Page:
Who isn’t inspired by the Proverbs 31 woman? She is the personification, first, of faith and, second, of hard work and frugality. Because she manages the family’s resources so well, her husband confidently takes his place as a community leader (vs. 23), her children are well-taught (vs. 25) and well cared for (vs. 21), the servants in her home benefit (vs. 15), and she even has enough to give to the poor and needy (vs. 20).
If we set out to be excellent wives after her example, we will be frugal without being fretful. This is a big lesson for me. Frugality does not come naturally to me, and I can become insecure in my efforts to improve.
By contrast, the Proverbs 31 woman sets her hope fully in the Lord (vs. 30). I can’t picture her being caught up in insecurity or worry. Can you? Her prudence and her industry proceed from a heart of faith.
Today, many people are anxious about money. Some families have experienced layoffs. Others have watched their homes decline in value or have labored under heavy mortgages. Others are doing well right now, but daily hear some bit of alarming financial news.
This year, we’d all do well to take a two-pronged approach to the management of our household’s assets. We need to 1) replace any temptation to worry with trust and 2) adapt our frugality to changing economic conditions.
Regarding the first prong, here are 5 reasons not to fret over finances:
1) Yes, earthly treasures are uncertain. This is true even in times of prosperity. Yet, the Lord invites us to place our hearts and our real treasures in heaven. We can rest secure that heavenly treasures will never be destroyed. Matthew 6: 19-24.
2) Our worth and our security are not measured by the abundance of our possessions. Luke 12:15. God, and not the size of our bank account, is the sure foundation for our times. Isaiah 33:6
3) If we are generous and give freely, God will take care of us. Luke 6:38
4) Blessings come when we seek God’s kingdom and His righteousness first in our lives. Matthew 6:30-33
5) God knows our needs. Matthew 6:32.
Our second prong is good stewardship of the Lord’s money. We must be wise in adapting to the current situation. Here are five things we can do along that line:
1) Evaluate carefully the cost and quality of products and services. 2009 is a whole new ballgame as far as these things are concerned. Some goods will become better deals than they were last year, while others will increase in cost and/or decline in quality.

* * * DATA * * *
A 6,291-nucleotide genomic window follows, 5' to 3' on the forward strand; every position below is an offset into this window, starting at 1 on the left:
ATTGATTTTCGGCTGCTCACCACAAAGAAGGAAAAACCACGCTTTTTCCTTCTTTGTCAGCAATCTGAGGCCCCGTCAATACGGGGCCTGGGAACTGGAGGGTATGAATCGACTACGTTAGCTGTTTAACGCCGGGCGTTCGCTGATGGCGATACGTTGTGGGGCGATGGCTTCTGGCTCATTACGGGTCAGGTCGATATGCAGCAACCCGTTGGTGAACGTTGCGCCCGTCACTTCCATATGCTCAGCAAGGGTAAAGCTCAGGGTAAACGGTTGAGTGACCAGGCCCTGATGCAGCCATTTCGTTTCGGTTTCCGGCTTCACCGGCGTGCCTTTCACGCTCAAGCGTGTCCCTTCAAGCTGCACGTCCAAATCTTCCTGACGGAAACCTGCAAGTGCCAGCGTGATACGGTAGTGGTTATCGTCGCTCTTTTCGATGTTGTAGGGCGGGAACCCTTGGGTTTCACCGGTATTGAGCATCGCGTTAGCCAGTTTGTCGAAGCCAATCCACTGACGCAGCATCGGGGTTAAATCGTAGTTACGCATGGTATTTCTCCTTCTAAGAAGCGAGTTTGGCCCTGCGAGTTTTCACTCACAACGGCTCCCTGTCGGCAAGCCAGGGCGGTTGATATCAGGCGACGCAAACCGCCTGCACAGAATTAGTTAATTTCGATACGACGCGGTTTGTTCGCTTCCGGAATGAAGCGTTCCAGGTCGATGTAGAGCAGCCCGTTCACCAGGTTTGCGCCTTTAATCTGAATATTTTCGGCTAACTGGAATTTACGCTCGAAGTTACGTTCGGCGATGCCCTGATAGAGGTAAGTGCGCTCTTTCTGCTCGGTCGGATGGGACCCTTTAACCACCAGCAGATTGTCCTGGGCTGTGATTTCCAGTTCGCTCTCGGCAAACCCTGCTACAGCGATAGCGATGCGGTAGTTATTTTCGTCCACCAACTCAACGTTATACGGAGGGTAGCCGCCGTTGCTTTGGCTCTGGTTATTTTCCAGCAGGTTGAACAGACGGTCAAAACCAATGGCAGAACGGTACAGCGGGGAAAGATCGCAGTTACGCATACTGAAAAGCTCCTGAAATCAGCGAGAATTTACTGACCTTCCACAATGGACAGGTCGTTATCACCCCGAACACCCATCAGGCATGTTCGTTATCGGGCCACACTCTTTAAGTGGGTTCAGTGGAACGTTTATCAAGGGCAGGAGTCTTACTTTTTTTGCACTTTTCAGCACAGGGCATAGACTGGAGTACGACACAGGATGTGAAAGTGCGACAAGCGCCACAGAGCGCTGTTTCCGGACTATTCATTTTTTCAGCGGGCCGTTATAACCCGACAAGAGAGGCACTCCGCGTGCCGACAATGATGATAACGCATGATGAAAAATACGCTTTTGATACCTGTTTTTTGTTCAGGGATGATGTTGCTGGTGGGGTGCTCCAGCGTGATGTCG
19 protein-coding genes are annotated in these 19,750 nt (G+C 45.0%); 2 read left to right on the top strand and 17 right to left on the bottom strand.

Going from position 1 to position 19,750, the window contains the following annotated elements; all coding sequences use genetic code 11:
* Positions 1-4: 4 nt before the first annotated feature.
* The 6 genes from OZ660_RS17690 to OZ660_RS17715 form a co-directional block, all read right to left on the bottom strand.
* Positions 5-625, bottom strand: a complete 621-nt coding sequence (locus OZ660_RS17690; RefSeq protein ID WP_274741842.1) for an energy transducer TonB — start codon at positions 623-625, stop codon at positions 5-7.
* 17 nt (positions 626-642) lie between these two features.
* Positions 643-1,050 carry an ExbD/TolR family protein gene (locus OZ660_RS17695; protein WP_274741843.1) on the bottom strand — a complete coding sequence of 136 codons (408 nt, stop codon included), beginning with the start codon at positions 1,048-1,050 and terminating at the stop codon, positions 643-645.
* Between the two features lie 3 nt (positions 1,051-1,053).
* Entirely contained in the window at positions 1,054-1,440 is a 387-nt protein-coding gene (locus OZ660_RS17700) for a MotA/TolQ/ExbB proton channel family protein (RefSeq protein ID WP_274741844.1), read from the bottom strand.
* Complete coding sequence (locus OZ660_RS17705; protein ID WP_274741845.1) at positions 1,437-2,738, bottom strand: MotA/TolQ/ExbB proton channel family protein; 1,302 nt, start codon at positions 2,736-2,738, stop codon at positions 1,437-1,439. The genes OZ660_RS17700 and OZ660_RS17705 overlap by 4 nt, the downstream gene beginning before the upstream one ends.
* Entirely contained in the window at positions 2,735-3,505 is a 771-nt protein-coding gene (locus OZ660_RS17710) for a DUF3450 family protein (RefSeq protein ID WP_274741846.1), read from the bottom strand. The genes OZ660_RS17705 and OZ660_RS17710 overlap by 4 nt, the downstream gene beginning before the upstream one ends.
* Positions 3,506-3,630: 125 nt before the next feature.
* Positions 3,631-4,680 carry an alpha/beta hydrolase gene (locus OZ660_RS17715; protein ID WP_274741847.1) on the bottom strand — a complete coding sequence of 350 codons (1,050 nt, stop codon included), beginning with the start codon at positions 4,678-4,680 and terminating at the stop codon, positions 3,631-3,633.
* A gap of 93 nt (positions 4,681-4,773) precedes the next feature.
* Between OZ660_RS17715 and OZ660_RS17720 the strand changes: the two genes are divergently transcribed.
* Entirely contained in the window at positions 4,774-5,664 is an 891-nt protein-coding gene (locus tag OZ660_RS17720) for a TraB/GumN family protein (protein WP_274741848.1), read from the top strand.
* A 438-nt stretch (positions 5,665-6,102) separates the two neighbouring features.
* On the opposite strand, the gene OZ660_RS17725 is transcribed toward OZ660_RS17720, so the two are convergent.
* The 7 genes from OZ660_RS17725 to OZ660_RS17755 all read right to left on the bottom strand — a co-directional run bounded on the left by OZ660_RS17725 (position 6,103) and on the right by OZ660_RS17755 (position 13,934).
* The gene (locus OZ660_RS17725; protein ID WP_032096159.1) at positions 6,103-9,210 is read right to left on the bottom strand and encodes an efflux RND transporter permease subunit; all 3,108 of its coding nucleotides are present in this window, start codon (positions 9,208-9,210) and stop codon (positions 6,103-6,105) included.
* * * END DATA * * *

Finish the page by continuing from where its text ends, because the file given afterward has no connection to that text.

2) Establish a six-month supply of non-perishable goods. Work this into your budget one item or so a week. This stash will come in handy in the event of a financial emergency.
3) Jump on the do-it-yourself bandwagon, if you haven’t already. In order to cut costs, many women are taking up the old-fashioned arts of homemaking again. Now’s the time to save money by creative home keeping.
4) Remember, our country has survived many economic crises and will likely do so again. Perhaps, our nation’s troubles will be short-lived; perhaps they will last for a decade; perhaps — though it is unlikely – the U.S. economy will never recover. Whatever happens, the best thing we can all do is to stay calm, to work prudently toward our financial goals, and to place our security in the Lord and not in wealth.
About the author Elizabeth @ A Merry Rose: Blooming as Keeper of my Home
I adore being a wife to my dear hubby, as well as a mother to two grown children and their wonderful spouses. I have loved reading and story-telling ever since childhood. In college, I majored in Journalism and minored in French and English literature. Since then, I have been a part-time freelance magazine writer and public relations writer. I also dabble in fiction, and I won an award for a novel proposal. I look forward to growing as a disciple of the Lord and as a keeper of my home.